right up to the point of filing the flight plan. This is a greatway to practice getting weather, looking at NOTAMs, select-ing alternates, determining fuel reserves, reviewingapproach charts, etc.Get your IFR clearance, and load the navigation radios orthe GPS flight plan before leaving the parking area. Youlearned this in primary IFR training, but it is one of the keysto good SPIFR. The pros do it this way so that when theyget to the run-up pad it takes just a minute or so for thefinal before-takeoff check, and it doesn’t hold up aircraftbehind them. Feeling rushed on the run-up pad is a primecause of mistakes.If the aircraft has a ground power switch, so much the bet-ter. You’ll save 10 minutes of engine time if you can obtainATIS, get an en route clearance and program the GPS priorto engine start. Pilots flying airplanes without a groundpower switch often carry a hand-held aviation transceiverfor the express purpose of listening to ATIS and getting anIFR clearance, all before starting the engine, which alsostarts the Hobbs meter.
Equipment—How Much is Enough?
Let's take the airplane first. Is the equipment right for the job? Light IMC—say, an 800-foot overcast and three milesvisibility, with reasonably smooth air in a low density areashouldn’t be too challenging if you are familiar with the air-craft. But think ahead. Suppose a crucial piece of equip-ment, perhaps the vacuum pump, fails on this flight? Haveyou recently practiced controlling the aircraft on partialpanel (without the artificial horizon and directional gyro?)One way to minimize the chance you’ll have an in-flightemergency is to make sure all the maintenance and inspec-tion requirements for the aircraft and its accessories are upto date. If you own the aircraft, that should be easy; pilotswho rent aircraft, however, typically put faith in the FBO’smaintenance practices.Where there’s a choice, renters should look for an FBO will-ing to put a little extra into its IFR airplanes, both in equip-ment and maintenance. There is nothing worse thanlaunching into instrument conditions with poor qualityequipment that doesn’t work or doesn’t work well. A panelwith equipment that would be acceptable for low densityVFR operations may be completely inappropriate for the IFRenvironment. If it doesn’t work, turn it back in!One more caution: if the rental aircraft is new to you, andyou’re not yet comfortable with this particular type of air-plane or its avionics suite, don't gamble on an IFR flight—get dual instruction!Today, minimum IFR equipment is usually considered to bedual nav/coms, an audio panel with marker beacon receiv-er, and a transponder with Mode C. Many pilots would addat least a yoke-mounted GPS as a supplement to theapproved IFR equipment. (No yoke-mounted GPS unit isapproved for use as a primary navigation unit for anyrequired IFR GPS or DME functions.) Here are some otheritems that can greatly reduce your workload and are highlyrecommended for SPIFR:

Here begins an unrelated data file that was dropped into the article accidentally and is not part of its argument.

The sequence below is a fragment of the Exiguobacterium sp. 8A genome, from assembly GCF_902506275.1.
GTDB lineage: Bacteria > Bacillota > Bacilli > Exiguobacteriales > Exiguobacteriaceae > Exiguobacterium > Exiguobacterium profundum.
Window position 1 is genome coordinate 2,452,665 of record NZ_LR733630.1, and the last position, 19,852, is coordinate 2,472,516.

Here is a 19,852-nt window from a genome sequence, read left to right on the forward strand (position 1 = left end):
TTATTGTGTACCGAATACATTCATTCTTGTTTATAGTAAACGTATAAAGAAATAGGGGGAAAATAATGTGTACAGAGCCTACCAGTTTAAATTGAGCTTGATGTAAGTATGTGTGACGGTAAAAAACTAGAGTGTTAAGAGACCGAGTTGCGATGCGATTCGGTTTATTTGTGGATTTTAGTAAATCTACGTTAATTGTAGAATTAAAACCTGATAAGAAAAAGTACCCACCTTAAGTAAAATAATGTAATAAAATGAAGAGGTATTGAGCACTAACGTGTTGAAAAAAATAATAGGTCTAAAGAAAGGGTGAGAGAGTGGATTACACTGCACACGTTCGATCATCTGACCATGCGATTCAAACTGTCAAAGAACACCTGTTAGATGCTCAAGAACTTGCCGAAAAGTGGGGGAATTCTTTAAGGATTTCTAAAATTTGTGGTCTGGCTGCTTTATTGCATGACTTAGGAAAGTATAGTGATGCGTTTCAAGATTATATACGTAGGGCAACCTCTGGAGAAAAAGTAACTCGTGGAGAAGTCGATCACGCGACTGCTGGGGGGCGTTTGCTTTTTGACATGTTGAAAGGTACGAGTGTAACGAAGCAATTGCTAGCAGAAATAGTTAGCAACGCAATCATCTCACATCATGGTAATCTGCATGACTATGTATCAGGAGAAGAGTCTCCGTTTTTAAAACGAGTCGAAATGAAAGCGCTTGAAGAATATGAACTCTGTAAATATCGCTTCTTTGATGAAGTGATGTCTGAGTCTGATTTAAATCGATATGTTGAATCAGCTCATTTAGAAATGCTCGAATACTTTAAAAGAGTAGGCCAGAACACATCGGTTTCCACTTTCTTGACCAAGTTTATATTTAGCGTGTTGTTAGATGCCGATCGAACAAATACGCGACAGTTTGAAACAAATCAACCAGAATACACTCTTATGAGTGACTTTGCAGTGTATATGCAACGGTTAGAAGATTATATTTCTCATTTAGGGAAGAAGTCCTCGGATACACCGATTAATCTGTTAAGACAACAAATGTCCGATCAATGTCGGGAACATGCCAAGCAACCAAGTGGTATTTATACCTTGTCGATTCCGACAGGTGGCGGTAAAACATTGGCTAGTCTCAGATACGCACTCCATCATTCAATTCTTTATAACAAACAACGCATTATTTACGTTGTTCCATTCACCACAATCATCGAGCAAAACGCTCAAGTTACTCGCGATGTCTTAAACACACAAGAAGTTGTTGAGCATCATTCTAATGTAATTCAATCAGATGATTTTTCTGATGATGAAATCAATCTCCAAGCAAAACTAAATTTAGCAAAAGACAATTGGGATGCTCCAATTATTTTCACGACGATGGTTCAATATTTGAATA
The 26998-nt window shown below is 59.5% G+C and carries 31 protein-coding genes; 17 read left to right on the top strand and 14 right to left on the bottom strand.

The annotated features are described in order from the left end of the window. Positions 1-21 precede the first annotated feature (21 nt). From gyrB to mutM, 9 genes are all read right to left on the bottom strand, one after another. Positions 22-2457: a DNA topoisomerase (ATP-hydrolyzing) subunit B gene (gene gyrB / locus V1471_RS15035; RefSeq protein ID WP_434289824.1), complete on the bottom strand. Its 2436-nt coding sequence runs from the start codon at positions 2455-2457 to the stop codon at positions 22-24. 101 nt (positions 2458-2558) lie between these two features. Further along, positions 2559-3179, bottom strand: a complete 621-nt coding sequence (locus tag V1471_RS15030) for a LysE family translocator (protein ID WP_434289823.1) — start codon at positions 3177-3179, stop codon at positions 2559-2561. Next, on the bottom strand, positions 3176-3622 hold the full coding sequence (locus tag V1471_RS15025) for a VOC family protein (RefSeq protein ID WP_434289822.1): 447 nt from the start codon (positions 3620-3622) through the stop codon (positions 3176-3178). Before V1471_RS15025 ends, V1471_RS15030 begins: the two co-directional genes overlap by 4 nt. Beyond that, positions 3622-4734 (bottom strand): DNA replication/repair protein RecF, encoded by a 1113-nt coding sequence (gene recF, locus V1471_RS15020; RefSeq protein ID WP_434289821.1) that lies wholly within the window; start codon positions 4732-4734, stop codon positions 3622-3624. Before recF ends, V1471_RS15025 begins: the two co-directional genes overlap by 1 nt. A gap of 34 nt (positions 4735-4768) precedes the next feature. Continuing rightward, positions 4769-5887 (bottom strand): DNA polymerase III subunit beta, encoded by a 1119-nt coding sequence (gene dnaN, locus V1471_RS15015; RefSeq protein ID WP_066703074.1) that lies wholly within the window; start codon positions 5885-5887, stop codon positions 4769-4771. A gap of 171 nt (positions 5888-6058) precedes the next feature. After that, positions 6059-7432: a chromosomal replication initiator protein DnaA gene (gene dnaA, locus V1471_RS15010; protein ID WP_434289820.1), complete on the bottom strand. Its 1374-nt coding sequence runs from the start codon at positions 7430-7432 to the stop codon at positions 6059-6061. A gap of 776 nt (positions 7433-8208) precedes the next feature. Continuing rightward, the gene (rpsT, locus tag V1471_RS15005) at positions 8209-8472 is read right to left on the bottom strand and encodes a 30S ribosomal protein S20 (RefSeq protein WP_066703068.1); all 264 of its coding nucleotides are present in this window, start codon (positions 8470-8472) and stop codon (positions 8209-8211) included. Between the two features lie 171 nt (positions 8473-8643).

1.High quality navigation and communication radios—
They have to work well—no excuses.
2.Headset and push-to-talk switch—
missed radio callsand poor quality radio transmissions hamper the pilot’s abil-ity to communicate effectively, which raises both pilot andATC workload when transmissions have to be repeated. Theability to talk without reaching for a hand microphone elim-inates a major distraction, and a headset provides cleareraudio reception, minimizing missed or misunderstood trans-missions. Invest in the best quality equipment you canafford. Active noise canceling headsets are expensive butworth every penny if you plan to do much IFR flying.
slaved to a heading bug is invaluable forkeeping the airplane right side up and going in the properdirection while the pilot reads charts, copies revised clear-
Safe Pilots. Safe Skies. •
More is not necessarily better when it comes to flight gear andpilot accessories.